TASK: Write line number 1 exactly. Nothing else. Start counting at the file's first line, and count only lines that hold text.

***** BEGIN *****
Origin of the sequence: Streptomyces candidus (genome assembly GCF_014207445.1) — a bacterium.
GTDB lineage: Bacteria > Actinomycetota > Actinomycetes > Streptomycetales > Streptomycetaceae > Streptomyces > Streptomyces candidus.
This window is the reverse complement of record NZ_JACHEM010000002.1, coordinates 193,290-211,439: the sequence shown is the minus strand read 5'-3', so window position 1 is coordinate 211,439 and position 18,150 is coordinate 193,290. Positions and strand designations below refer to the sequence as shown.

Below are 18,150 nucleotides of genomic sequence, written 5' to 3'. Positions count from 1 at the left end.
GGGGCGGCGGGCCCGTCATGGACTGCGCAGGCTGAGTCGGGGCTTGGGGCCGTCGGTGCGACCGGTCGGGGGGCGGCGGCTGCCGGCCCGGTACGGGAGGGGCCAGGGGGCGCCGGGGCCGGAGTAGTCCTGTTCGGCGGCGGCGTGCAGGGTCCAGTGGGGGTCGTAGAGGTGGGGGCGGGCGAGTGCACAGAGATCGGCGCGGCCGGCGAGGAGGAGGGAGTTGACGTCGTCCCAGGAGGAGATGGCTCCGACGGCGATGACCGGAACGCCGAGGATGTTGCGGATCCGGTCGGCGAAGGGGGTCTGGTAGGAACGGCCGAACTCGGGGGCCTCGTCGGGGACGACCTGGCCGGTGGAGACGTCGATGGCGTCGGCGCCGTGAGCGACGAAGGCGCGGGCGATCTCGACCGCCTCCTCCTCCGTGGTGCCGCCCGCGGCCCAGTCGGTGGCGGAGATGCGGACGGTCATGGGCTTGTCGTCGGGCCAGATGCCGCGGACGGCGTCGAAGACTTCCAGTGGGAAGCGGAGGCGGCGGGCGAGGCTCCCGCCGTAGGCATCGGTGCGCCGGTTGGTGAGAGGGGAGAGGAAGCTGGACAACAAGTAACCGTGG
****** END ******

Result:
Origin of the sequence: Streptomyces candidus (genome assembly GCF_014207445.1) — a bacterium.